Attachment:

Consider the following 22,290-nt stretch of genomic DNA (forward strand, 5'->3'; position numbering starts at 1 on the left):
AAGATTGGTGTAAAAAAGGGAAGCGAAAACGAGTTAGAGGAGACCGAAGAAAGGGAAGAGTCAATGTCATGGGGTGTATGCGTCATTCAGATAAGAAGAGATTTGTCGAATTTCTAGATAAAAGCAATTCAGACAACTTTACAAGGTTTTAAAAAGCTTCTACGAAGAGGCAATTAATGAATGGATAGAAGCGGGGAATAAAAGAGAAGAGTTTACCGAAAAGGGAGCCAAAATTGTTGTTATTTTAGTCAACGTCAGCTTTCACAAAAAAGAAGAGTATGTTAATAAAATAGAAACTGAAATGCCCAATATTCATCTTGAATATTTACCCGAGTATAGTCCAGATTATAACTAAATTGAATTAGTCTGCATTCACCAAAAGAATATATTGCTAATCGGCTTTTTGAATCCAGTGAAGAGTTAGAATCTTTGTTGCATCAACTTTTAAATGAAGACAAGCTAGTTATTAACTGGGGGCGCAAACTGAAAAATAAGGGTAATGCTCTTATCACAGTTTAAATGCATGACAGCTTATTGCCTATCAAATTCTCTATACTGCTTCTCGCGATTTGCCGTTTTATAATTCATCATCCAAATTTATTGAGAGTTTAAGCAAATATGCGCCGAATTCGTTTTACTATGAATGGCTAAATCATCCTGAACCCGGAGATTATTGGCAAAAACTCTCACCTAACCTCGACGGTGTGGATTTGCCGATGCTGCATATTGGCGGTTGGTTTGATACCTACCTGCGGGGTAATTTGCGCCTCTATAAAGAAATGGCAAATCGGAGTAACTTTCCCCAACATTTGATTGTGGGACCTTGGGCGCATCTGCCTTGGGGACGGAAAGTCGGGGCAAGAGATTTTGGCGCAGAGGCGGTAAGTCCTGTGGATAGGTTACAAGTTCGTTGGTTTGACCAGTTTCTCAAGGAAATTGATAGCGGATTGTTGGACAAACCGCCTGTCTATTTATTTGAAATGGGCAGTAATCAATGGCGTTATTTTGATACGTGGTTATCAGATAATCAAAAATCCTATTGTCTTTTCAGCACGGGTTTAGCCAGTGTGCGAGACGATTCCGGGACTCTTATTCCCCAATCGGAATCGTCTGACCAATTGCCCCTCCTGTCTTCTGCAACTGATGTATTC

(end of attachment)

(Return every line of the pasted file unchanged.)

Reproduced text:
Consider the following 22,290-nt stretch of genomic DNA (forward strand, 5'->3'; position numbering starts at 1 on the left):
AAGATTGGTGTAAAAAAGGGAAGCGAAAACGAGTTAGAGGAGACCGAAGAAAGGGAAGAGTCAATGTCATGGGGTGTATGCGTCATTCAGATAAGAAGAGATTTGTCGAATTTCTAGATAAAAGCAATTCAGACAACTTTACAAGGTTTTAAAAAGCTTCTACGAAGAGGCAATTAATGAATGGATAGAAGCGGGGAATAAAAGAGAAGAGTTTACCGAAAAGGGAGCCAAAATTGTTGTTATTTTAGTCAACGTCAGCTTTCACAAAAAAGAAGAGTATGTTAATAAAATAGAAACTGAAATGCCCAATATTCATCTTGAATATTTACCCGAGTATAGTCCAGATTATAACTAAATTGAATTAGTCTGCATTCACCAAAAGAATATATTGCTAATCGGCTTTTTGAATCCAGTGAAGAGTTAGAATCTTTGTTGCATCAACTTTTAAATGAAGACAAGCTAGTTATTAACTGGGGGCGCAAACTGAAAAATAAGGGTAATGCTCTTATCACAGTTTAAATGCATGACAGCTTATTGCCTATCAAATTCTCTATACTGCTTCTCGCGATTTGCCGTTTTATAATTCATCATCCAAATTTATTGAGAGTTTAAGCAAATATGCGCCGAATTCGTTTTACTATGAATGGCTAAATCATCCTGAACCCGGAGATTATTGGCAAAAACTCTCACCTAACCTCGACGGTGTGGATTTGCCGATGCTGCATATTGGCGGTTGGTTTGATACCTACCTGCGGGGTAATTTGCGCCTCTATAAAGAAATGGCAAATCGGAGTAACTTTCCCCAACATTTGATTGTGGGACCTTGGGCGCATCTGCCTTGGGGACGGAAAGTCGGGGCAAGAGATTTTGGCGCAGAGGCGGTAAGTCCTGTGGATAGGTTACAAGTTCGTTGGTTTGACCAGTTTCTCAAGGAAATTGATAGCGGATTGTTGGACAAACCGCCTGTCTATTTATTTGAAATGGGCAGTAATCAATGGCGTTATTTTGATACGTGGTTATCAGATAATCAAAAATCCTATTGTCTTTTCAGCACGGGTTTAGCCAGTGTGCGAGACGATTCCGGGACTCTTATTCCCCAATCGGAATCGTCTGACCAATTGCCCCTCCTGTCTTCTGCAACTGATGTATTC